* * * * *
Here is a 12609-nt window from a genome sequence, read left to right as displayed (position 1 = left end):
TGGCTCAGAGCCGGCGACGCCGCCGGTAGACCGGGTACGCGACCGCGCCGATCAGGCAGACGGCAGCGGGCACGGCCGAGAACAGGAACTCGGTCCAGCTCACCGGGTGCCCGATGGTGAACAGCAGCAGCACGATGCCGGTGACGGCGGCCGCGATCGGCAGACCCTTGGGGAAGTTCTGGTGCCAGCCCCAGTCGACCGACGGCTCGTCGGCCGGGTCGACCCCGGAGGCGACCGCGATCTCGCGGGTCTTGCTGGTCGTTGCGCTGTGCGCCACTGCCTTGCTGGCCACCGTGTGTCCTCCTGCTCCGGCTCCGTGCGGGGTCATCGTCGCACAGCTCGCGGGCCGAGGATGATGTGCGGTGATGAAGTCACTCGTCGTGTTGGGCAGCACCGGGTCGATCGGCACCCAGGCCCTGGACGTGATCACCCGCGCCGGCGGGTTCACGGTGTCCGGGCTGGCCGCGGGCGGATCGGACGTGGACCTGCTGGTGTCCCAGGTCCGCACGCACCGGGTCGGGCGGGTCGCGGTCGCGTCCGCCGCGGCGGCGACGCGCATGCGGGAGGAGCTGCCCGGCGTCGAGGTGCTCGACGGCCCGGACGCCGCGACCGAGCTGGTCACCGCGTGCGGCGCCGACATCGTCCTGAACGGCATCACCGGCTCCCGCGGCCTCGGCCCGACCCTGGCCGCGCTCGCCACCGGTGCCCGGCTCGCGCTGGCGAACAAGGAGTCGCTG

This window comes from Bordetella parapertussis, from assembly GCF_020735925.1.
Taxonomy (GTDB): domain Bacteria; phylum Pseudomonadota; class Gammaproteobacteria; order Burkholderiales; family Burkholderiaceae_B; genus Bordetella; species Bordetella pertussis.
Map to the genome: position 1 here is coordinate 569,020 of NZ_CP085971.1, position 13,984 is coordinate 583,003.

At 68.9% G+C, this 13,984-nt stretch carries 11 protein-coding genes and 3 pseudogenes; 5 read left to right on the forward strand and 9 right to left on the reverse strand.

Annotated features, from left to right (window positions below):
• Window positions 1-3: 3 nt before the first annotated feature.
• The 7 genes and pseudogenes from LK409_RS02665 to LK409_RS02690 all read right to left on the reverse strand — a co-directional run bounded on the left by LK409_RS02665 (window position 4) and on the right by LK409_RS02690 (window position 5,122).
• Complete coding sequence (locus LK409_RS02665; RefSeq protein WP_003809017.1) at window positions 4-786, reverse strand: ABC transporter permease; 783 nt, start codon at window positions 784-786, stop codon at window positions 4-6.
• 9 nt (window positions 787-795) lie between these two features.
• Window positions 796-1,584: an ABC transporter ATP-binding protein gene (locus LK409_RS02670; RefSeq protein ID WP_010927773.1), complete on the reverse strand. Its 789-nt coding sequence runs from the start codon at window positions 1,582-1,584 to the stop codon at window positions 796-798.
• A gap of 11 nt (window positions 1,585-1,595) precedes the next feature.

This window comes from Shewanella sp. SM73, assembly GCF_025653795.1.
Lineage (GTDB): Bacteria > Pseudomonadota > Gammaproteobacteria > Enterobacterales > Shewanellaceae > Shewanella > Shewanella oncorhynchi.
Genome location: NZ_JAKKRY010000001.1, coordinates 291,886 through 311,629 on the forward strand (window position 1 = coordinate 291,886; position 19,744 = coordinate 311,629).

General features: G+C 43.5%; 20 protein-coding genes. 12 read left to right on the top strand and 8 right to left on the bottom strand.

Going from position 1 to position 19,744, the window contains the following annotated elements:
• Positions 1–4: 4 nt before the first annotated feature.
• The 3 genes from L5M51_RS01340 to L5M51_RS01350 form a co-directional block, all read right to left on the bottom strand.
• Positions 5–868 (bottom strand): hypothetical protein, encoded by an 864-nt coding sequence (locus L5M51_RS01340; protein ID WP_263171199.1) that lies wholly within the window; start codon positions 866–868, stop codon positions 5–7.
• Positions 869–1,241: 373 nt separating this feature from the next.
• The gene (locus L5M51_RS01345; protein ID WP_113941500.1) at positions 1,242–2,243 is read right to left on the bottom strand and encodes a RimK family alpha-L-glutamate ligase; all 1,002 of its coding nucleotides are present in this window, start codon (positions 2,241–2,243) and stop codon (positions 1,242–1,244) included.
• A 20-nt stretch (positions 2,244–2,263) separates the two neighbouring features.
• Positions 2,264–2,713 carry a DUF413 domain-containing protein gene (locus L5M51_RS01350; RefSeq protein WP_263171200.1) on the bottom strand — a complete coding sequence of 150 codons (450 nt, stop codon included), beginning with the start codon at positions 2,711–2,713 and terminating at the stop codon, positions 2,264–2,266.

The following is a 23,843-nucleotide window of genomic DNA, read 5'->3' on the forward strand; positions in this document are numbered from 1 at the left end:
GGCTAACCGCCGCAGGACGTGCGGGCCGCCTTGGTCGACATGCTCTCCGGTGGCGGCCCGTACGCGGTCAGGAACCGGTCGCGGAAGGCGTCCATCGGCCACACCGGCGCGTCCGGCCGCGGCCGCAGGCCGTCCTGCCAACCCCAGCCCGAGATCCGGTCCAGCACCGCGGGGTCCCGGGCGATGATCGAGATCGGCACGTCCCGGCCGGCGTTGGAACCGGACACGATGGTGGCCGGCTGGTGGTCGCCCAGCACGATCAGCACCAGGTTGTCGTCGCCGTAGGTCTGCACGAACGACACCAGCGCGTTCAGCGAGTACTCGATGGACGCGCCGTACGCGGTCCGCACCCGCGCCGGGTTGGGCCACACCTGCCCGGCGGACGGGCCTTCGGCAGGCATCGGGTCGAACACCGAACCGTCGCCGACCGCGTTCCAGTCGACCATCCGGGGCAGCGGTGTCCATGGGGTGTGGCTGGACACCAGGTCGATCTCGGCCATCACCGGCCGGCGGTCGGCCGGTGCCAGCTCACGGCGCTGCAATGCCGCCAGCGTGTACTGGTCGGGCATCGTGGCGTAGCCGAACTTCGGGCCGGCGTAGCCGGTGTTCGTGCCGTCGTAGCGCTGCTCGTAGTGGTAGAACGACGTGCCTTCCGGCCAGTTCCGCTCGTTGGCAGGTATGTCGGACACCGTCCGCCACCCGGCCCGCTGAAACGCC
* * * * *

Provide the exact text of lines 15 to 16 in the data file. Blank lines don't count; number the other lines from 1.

Lineage (GTDB): Bacteria > Pseudomonadota > Gammaproteobacteria > Enterobacterales > Shewanellaceae > Shewanella > Shewanella oncorhynchi.
Genome location: NZ_JAKKRY010000001.1, coordinates 291,886 through 311,629 on the forward strand (window position 1 = coordinate 291,886; position 19,744 = coordinate 311,629).